[Grok-dev] Re: Skinning/themeing
kevin at mcweekly.com
Fri May 18 19:07:31 EDT 2007
Martijn Faassen wrote:
> Martin Aspeli wrote:
>> Lennart Regebro wrote:
>> I see! This looks very powerful and cool.
>> I assume we are still considering viewlets as the way of making
>> "pluggable" UIs, i.e. aspects of a page where you can plug in new
>> elements without modifying the view, and where you can vary the thing
>> being plugged in by context type.
>> Or are we thinking this is the general approach to page composition?
> I admit that though I've seen them in use in Schooltool (and being put
> off by the tremdendous amount of ZCML they seemed to need) and after
> having listened to Philipp's talk about them at last year's DZUG
> conference, I still don't grok them. Philipp's talk was fine, I think
> that's because I haven't actually tried to use them myself yet, so
> they don't stick in my brain.
> So my answer to this: I don't know. :) I'm hoping Lennart has a better
The work of creating viewlets has been greatly simplified in
megrok.quarry (based on Lennart's megrok.viewlet work). For example...
<span tal:replace="structure provider:myviewlets" />
template = grok.PageTemplate(__doc__)
def render(self): pass # trick grok into not requiring
quarry.name('myviewlets') # provider:myviewlets
return "GROK SMASH..."
class MyViewlet_30(quarry.Viewlet): # using inline template
class MyViewlet_40(quarry.Viewlet): # using common templates
return ['PHP', 'ASP', 'RUBY']
... add as many viewlets as you need.
The viewlets are automatically ordered by view name. Viewlets are also
be more view-l.ike so templates, self.url, self.application_url and the
like are all available.
>> Also I'm not convinced that it solves the general themeing/branding
>> problem. The premise of Deliverance (or something like it) is that
>> the designer (be he the same or a different person to the one doing
>> the compositing and the raw development) makes a full, flat, static
>> HTML page (or pages) which defines "the way it should look", and then
>> pulls the relevant parts of the "composed" page into the correct
>> parts that static page. That allows them to use familiar tools (e.g.
>> Dreamweaver) and design a "whole" into which the application slots
>> The match approach described in the email above, as I understand it,
>> is about defining a pipeline which post-processes the "bits" of a
>> page (which is of course useful for all kinds of things). It works
>> the opposite way to Deliverance, in that you start with a "composed"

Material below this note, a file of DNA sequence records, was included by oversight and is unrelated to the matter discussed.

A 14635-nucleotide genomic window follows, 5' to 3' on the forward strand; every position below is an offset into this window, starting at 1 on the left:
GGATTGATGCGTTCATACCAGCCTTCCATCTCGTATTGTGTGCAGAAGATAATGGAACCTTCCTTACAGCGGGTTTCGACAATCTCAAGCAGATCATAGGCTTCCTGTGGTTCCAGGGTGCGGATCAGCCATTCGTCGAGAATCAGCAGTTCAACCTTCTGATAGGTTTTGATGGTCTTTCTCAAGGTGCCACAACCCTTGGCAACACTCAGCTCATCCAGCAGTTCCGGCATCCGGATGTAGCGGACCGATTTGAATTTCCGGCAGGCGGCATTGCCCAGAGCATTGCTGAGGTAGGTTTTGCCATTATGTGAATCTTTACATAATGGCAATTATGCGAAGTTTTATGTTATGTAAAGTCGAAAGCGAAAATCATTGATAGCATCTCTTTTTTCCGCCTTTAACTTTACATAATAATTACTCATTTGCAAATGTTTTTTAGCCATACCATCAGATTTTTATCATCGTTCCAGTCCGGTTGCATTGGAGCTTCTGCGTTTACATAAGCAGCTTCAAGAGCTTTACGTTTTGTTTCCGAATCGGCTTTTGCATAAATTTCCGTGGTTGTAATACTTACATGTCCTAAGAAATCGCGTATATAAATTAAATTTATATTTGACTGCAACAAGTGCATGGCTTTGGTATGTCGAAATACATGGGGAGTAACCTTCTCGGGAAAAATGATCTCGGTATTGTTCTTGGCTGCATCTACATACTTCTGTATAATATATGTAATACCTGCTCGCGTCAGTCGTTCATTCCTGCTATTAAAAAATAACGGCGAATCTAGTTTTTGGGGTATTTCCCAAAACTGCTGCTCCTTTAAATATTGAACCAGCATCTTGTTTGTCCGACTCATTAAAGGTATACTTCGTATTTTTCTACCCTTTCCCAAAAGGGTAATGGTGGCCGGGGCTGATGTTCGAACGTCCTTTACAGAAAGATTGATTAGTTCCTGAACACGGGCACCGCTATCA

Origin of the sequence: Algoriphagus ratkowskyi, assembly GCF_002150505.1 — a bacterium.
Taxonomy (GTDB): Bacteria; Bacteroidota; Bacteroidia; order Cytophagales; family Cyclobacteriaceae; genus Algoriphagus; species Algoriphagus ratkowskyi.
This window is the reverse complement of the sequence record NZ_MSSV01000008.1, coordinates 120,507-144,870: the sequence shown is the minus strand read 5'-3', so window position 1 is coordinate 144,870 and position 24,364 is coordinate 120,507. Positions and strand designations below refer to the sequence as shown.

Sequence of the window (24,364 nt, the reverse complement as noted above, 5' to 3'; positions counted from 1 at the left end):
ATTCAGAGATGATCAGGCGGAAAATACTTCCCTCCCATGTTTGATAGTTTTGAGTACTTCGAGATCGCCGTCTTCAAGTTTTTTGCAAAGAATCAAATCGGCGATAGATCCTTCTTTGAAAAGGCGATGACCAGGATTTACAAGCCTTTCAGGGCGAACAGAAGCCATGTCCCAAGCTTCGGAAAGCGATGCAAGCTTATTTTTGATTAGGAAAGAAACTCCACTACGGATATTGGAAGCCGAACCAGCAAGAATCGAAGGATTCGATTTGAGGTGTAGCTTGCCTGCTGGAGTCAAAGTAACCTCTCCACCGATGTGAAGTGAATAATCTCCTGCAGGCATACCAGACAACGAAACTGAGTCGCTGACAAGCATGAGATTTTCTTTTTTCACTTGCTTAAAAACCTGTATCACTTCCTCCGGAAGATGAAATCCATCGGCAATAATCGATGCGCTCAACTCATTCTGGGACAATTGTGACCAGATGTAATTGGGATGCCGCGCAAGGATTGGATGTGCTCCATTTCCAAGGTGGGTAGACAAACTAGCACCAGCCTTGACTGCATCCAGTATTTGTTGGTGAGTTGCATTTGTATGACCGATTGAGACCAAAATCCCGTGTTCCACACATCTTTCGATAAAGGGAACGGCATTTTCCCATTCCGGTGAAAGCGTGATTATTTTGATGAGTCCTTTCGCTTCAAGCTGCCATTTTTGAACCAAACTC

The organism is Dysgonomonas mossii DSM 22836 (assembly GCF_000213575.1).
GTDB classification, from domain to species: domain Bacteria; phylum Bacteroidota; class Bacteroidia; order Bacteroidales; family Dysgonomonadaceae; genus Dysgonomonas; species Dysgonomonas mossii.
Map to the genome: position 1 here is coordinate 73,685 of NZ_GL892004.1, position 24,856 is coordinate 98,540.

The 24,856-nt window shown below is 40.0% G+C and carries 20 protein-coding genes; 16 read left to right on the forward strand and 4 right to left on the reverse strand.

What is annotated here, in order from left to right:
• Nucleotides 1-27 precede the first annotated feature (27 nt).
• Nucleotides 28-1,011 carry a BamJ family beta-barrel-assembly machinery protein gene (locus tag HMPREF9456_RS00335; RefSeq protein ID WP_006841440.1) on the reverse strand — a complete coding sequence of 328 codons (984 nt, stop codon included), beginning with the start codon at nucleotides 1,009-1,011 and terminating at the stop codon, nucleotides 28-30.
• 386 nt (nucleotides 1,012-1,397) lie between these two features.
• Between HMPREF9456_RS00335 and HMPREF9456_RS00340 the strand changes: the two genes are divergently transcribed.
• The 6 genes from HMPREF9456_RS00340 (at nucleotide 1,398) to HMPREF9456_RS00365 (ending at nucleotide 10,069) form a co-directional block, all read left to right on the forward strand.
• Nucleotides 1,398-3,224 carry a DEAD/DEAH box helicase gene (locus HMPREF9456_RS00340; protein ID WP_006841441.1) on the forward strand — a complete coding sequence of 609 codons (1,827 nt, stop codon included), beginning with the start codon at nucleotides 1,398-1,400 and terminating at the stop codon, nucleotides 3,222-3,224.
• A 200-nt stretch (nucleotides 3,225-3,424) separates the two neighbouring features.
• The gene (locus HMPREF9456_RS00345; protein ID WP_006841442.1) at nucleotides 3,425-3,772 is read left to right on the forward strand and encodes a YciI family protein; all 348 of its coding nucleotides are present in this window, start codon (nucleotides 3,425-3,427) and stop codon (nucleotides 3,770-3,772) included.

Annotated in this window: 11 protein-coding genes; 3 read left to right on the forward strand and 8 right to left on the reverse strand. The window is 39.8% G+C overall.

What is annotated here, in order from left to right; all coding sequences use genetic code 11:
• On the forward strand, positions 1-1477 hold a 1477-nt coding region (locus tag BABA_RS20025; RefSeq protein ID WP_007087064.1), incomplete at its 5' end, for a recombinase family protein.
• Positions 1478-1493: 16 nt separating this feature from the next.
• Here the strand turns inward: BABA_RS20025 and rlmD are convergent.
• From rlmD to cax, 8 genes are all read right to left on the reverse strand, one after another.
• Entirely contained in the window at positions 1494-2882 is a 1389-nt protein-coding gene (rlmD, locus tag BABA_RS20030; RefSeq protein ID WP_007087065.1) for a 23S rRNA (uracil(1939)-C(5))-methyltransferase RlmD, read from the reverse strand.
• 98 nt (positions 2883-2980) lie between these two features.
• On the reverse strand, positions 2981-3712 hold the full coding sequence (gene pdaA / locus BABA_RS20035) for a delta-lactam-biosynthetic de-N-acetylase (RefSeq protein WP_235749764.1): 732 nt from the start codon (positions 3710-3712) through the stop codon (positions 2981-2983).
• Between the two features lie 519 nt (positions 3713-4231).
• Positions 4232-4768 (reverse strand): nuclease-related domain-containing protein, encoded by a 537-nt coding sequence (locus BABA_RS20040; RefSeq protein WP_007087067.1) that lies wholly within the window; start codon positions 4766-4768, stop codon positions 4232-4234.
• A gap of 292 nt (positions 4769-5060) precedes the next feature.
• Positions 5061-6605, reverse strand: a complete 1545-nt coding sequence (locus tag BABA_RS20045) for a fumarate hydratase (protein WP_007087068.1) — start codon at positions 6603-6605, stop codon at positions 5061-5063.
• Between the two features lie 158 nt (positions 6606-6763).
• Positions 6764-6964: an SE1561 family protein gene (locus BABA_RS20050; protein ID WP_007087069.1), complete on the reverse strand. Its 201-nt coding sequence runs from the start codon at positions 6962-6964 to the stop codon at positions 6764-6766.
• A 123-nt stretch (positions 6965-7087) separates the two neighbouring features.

>> set of markup and then selectively swap out bits of it. I can't see
>> how someone wearing ad designer hat would make lots of these little
>> match classes and template snippets to theme a page.
> Actually there are two places to use xpath with MatchViews. One place is
> to match with part of a page. That could be a part of a page, but note
> it could also be the whole page.
> Then the second place where you can use xpath is to pull in bits of
> the matched HTML.
> So, you could set up a match view that matches with the whole page. The
> template would be a fully themed page. It would pull in bits of the
> original page using xpath.
> I think that this means we could do what you describe Deliverance
> does. Hopefully we also allow the user to still access the original
> context object somehow, to get information from it the python-way.
> This breaks a pure pipeline model (which has definite advantages) but
> the gain in expressive power may be worth it.
> We have many details to work out, such as ordering issues. Which
> MatchViews get applied first? What if you have a whole-page MatchView
> and then also ones that match smaller bits?
> I'm not guaranteeing any of this will actually work in practice. :)
> One thing we should definitely do is to make a careful study of
> Deliverance before we start implementing this. I also need to get a
> better picture of how viewlets fit into all of this.
In ZPT land, Deliverance and MatchView are orthogonal to viewlets. When
used properly, they are a much simpler and powerful mechanism for
creating pluggable UI's like Trac uses. If however, Grok were template
neutral, I'm not sure what kind of a role *if any* viewlets could play.
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